Tag Archives: court cases

Niqabs in court

An important case opened in the Ontario Court of Appeal today. The court will decide if a woman will be allowed to wear a niqab while she testifies against the men who allegedly sexually assaulted her.

The woman, called N.S. in court documents, has worn the niqab for many years and argues that the Charter protects her religious right to wear it.

The Criminal Lawyers’ Association, one of the intervenors in the case, argues that defendants have a right to face their accusers. They also argue that lawyers need to be able to see facial expressions of the witness they are cross-examining.

Another intervenor is the the Canadian Muslim Congress, who argues that the niqab is a cultural garment, rather than a religious one.

However, the Women’s Legal Education and Action Fund (LEAF), an intervenor on the other side, argues that requiring N.S. to remove her veil will further deter Muslim women from bringing forward sexual assault charges.

The Canadian Civil Liberties Association, also an intervenor on the woman’s behalf, says that women should not have to choose between their religion and justice.

The discussion around this case should not be around whether or not women should wear coverings. It is about accommodating religious practice and protecting survivors of sexual assault. Sexual assault is already extremely under-reported and under-prosecuted. A ruling that finds women must testify unveiled would mean Muslim women would be even less likely to come forward.

This LEAF media advisory explains it well:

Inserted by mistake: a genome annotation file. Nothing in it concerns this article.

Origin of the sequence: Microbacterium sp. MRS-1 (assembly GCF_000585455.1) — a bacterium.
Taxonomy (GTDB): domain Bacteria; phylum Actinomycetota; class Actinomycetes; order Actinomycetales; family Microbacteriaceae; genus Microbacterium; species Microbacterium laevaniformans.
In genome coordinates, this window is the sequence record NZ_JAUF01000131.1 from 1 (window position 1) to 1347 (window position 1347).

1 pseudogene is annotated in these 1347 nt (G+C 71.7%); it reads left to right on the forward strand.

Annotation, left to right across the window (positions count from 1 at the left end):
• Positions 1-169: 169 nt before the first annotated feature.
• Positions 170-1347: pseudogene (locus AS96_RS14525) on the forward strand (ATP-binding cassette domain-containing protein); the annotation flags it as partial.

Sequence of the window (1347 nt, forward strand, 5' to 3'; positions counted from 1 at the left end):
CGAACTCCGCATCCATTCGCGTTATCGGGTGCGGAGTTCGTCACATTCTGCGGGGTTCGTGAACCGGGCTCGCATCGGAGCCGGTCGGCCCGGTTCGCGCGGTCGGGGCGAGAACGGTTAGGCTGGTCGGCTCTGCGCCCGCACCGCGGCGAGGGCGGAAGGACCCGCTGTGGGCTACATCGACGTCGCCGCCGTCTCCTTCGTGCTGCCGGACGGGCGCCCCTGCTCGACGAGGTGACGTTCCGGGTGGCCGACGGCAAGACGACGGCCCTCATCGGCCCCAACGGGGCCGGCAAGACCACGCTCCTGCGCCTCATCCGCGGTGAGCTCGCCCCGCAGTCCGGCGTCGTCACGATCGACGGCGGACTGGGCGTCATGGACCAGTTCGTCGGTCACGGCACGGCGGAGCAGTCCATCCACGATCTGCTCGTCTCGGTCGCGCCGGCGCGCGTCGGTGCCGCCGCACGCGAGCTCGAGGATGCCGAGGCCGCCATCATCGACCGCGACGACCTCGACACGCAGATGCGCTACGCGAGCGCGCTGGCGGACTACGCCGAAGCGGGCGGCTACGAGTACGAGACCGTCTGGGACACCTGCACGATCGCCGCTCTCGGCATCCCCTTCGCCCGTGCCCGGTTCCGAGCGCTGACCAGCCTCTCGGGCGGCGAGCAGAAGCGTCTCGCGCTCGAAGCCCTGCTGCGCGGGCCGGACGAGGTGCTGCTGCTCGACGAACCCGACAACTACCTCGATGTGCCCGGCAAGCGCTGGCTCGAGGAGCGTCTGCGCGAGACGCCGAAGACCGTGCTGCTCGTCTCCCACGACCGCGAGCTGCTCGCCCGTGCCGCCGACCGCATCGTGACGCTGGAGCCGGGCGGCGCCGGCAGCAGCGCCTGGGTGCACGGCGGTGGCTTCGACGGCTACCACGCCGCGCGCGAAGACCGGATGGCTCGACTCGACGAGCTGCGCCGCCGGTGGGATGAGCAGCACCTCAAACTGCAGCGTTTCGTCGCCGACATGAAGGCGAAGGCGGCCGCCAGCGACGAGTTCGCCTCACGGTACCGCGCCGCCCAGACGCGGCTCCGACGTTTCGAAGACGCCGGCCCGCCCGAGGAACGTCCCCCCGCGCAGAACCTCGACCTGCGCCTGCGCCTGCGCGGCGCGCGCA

The implication of this case for the stigmatized minority group of women who wear the niqab is significant. [LEAF counsel, Susan Chapman] explains: “If niqab-wearing women believe that they will be ordered to remove their niqabs if they seek the protection of the Canadian legal system, will they ever report sexual assault? The message will be that these women can be sexually assaulted with impunity. This is clearly unacceptable.”

“The complaint’s request for an Order that she not be forced to remove her niqab is not an assertion of “special rights” nor is it just based on freedom of religion” says [LEAF co-counsel and Legal Director Joanna Birenbaum]. “The constitutional rights which the complainant asserts are fundamental: the rights to liberty, to be free from state imposed psychological harm, to physical security, to a justice system that operates free of discrimination and prejudice.”

No matter what the ruling, this case will likely go to the Supreme Court.

Legislating Sexualities in Alberta

Updated: Note the new location, FAB 220